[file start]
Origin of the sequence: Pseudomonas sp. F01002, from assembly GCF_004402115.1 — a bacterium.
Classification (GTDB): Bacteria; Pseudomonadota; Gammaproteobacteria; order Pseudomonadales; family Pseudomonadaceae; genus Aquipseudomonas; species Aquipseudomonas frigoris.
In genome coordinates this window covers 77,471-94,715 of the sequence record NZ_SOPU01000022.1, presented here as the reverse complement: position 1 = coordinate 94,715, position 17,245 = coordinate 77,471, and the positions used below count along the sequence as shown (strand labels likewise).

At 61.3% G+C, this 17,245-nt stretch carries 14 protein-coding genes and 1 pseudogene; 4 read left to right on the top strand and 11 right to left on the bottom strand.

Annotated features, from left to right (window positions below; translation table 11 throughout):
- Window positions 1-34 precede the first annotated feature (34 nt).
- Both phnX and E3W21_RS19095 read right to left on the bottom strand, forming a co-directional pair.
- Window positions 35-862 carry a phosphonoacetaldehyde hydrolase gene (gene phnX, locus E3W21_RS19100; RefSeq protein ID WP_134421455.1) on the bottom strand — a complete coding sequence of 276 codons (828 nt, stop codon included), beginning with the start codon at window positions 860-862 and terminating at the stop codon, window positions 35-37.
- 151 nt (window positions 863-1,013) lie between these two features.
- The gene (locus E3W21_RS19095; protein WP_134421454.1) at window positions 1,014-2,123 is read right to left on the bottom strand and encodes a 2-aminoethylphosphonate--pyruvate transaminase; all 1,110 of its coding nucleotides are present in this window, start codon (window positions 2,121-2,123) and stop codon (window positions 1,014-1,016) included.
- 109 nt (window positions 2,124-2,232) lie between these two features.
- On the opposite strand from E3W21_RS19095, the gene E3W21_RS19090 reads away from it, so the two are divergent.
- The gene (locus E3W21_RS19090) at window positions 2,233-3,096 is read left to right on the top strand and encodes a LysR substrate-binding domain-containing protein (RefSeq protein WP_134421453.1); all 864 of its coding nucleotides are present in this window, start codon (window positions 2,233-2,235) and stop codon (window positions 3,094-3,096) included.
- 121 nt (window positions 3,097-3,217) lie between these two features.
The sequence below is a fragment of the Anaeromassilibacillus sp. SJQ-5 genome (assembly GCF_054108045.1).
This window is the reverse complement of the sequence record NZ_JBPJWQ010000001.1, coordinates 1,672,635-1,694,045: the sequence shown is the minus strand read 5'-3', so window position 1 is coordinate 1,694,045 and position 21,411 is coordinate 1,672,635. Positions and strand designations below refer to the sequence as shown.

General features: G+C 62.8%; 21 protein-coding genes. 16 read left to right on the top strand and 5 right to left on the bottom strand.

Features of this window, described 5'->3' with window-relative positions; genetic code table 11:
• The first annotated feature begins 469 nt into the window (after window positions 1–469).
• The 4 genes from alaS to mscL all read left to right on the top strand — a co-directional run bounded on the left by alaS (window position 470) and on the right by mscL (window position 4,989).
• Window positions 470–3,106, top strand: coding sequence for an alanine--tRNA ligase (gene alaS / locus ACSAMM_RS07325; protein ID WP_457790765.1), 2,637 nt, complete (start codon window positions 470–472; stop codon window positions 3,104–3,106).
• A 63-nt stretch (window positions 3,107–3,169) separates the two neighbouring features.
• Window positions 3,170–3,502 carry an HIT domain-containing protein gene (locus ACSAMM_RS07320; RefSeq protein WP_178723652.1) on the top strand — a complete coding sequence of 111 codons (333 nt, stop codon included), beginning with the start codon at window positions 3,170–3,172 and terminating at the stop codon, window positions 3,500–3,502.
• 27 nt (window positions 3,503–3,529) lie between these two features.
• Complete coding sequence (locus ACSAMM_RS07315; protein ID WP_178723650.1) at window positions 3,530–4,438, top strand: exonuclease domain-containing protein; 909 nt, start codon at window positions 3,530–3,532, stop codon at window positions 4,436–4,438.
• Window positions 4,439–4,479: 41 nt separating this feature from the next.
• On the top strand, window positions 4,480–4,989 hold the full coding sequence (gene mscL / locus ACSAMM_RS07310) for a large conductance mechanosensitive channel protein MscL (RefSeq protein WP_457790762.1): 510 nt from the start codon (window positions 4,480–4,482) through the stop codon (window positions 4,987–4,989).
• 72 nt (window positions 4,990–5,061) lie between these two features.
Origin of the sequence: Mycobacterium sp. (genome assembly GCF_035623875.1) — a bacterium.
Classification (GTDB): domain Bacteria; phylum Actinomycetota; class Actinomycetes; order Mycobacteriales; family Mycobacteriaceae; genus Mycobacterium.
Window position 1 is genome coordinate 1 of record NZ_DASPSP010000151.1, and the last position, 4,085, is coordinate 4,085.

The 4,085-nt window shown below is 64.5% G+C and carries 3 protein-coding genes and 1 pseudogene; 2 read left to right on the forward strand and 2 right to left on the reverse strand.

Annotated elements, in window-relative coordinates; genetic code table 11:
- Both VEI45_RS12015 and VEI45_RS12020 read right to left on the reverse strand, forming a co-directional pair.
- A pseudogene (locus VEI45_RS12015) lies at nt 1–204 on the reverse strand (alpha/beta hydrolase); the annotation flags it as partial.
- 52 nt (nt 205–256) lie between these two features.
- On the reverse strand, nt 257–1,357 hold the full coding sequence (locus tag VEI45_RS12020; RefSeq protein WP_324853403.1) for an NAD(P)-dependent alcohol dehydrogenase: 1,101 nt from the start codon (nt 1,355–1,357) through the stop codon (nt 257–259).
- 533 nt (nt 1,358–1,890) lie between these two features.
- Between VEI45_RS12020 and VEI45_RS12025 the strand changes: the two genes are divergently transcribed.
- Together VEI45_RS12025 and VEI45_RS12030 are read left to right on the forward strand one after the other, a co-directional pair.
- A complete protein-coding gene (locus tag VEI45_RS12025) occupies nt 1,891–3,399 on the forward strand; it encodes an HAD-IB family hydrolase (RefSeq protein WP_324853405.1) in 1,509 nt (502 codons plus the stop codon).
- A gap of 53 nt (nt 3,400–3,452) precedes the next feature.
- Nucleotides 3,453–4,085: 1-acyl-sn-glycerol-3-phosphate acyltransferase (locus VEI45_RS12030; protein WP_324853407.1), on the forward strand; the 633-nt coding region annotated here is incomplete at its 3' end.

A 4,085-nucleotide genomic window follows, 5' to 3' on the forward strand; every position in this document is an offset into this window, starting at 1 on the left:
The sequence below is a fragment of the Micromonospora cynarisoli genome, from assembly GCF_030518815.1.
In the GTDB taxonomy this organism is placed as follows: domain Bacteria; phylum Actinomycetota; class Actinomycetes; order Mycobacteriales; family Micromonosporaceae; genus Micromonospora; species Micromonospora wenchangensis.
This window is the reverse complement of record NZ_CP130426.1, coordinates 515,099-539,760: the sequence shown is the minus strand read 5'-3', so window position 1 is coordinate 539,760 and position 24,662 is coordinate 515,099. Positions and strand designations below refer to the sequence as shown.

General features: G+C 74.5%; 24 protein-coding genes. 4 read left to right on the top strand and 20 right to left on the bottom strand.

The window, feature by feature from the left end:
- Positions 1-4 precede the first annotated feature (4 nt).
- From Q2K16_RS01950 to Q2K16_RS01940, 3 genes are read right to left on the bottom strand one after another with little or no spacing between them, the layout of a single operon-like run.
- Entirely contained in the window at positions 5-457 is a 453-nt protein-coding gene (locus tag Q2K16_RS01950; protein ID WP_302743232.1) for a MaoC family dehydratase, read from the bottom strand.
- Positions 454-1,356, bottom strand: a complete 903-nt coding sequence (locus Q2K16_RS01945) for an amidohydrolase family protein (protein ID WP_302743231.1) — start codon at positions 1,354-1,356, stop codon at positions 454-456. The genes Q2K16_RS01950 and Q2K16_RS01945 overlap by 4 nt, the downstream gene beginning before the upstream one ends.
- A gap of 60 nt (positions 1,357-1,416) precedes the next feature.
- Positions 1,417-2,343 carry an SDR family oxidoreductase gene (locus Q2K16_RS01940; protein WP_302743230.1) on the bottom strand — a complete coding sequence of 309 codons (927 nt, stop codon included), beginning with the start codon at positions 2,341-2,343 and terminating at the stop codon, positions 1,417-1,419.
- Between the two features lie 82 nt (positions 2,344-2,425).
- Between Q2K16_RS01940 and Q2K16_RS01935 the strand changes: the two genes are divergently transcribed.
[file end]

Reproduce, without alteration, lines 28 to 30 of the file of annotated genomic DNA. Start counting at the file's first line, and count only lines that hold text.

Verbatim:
• 72 nt (window positions 4,990–5,061) lie between these two features.
Origin of the sequence: Mycobacterium sp. (genome assembly GCF_035623875.1) — a bacterium.
Classification (GTDB): domain Bacteria; phylum Actinomycetota; class Actinomycetes; order Mycobacteriales; family Mycobacteriaceae; genus Mycobacterium.